RUST & BONE: Cedric Fayolle – VFX Supervisor – Mikros Image

Since my interview of Cédric Fayolle for GAINSBOURG, he has worked on over a dozen films including GARDIENS DE L’ORDRE, 2 DAYS IN NEW YORK or BELOVED. In the following interview, he talks about his passion of working with directors and the many challenges of RUST & BONE.

How did Mikros Image got involved on this film?
For a project like this, producers have asked the major French companies VFX. We had already worked with Why Not Productions on other projects, but this time the issue was different, because the effects are included in the narrative, so they expected a greater understanding of the script and the director’s universe. So I met Jacques Audiard, we did tests, build a file, discussed the goal. It turns out that I had made a shot roughly similar for Michel Gondry’s INTERIOR DESIGN (1 of the 3 short films of the project TOKYO). In this short film, the main character turned into a chair, and we replaced the legs with wooden feet. He found the technique useful for its freedom of movement. Jacques decided to trust us.

How did the collaboration with director Jacques Audiard?
I could use all the superlatives, but it would not be sufficient. Our collaboration was total, and that throughout the project! The first working meetings were quite unsettling, because I was impressed by his longtime collaborators (writer, DoP, production designer, costume designer, script, editing …). I feel like the new family member, except that here they were all Cesarized. Both say that I feel very small. The strength of Jacques is that he has a lot of confidence to all his head of departments, he listens very carefully and that creates a great dynamic to work.

What was his approach to visual effects?
His approach is primarily emotional and script orientated. During the meetings, we stopped on each sequence to decide about what was important whether or not to see the legs cut: Does the effect brings too much emotion or is it rather disturbing narrative, distract the viewer from the original intent of the scene?
Then he has never talked about technique. He told me “We need the stumps to be sexy”, “believe in your dramatic effects,” or “always works within the limits of the offscreen”. At first, we don’t know what to do with this information. For example, for the submarine shot of Ali who hits the ice, I was doing tests with this information: “should be darker, think of Orpheus that want to retrieve Eurydice from the underworld”. At first, it is confusing, but our job is just to translate these intentions technically.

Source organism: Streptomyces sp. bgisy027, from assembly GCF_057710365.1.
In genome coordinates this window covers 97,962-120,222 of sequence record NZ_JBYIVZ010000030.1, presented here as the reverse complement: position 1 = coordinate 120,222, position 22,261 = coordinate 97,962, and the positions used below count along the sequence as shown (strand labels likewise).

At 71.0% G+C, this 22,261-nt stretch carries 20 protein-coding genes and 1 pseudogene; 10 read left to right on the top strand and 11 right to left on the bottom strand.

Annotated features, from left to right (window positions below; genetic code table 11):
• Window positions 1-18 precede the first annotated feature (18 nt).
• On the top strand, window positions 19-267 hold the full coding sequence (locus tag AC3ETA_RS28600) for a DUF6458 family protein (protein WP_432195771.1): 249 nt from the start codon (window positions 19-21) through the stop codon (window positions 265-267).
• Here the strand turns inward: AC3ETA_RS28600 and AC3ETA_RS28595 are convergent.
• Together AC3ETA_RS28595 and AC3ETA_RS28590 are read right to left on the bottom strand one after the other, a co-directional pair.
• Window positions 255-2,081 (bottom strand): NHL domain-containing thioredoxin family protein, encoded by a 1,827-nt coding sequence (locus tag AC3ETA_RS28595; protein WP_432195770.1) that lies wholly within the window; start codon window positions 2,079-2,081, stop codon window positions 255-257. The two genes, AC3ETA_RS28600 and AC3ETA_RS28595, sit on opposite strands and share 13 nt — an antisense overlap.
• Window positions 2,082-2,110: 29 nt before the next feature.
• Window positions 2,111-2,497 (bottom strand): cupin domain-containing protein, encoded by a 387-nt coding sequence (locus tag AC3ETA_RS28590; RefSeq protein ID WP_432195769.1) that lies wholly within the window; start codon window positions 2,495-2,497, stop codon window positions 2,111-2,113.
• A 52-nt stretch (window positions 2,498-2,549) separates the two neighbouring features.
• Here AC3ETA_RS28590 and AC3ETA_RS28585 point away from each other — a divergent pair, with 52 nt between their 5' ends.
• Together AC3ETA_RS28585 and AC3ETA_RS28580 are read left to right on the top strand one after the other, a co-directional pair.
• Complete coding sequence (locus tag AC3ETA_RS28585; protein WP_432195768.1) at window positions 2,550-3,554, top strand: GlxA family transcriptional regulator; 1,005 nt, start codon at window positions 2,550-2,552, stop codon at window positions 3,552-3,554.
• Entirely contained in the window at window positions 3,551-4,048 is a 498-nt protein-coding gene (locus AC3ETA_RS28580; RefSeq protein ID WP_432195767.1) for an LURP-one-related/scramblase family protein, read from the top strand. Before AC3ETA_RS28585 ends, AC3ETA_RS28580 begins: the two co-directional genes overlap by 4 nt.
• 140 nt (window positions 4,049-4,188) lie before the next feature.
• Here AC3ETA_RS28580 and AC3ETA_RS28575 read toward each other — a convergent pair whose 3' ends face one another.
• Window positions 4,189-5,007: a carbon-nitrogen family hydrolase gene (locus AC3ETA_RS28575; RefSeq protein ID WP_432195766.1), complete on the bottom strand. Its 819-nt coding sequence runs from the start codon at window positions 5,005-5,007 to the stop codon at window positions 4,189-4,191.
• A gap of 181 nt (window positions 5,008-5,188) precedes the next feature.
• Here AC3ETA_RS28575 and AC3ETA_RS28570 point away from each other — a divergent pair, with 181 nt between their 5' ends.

Have you increased the crowd of the pool in Antibes?
Yes, but only for purposes of continuity. Jacques wanted to make a real show filming, but with the schedule of Marion Cotillard, it proved difficult to shoot during the summer (season where the stands are full). So they made a first shooting without Marion. A second shooting was done with Marion as trainer, but as it was late September, the stands were a little less full. So we mixed the crowd of the two shootings. Still, the spectators who had come to see a show of killer whales in September were surprised to see Marion Cotillard in the show!

Can you explain in detail the creation of the submarine shot of the accident?
The accuracy of this shot was really tricky to find. It need to be awesome, but don’t need necessarily to explain everything. Jacques Audiard really mastering the climax, and then he wanted the Marion’s awakening in the hospital to be really the culmination of the accident. By doing an accident too demonstrative or too impressive, the awakening scene would have lost intensity. So we made many previz early before reaching to the version that is in the film. To make this shot, we filmed for two days in the tanks of Marineland. The camera was 8 meters deep in the tank, and we let go the separate elements (at 1:2 scale) with complex crane systems in order to made quick takes. Then the Marineland trainers made the orcas jumps in front of the camera, and finally a stunt jumped many times to made this body that sinks slowly into the depths. Then we composited all these passes, simulated a CG platform that fell..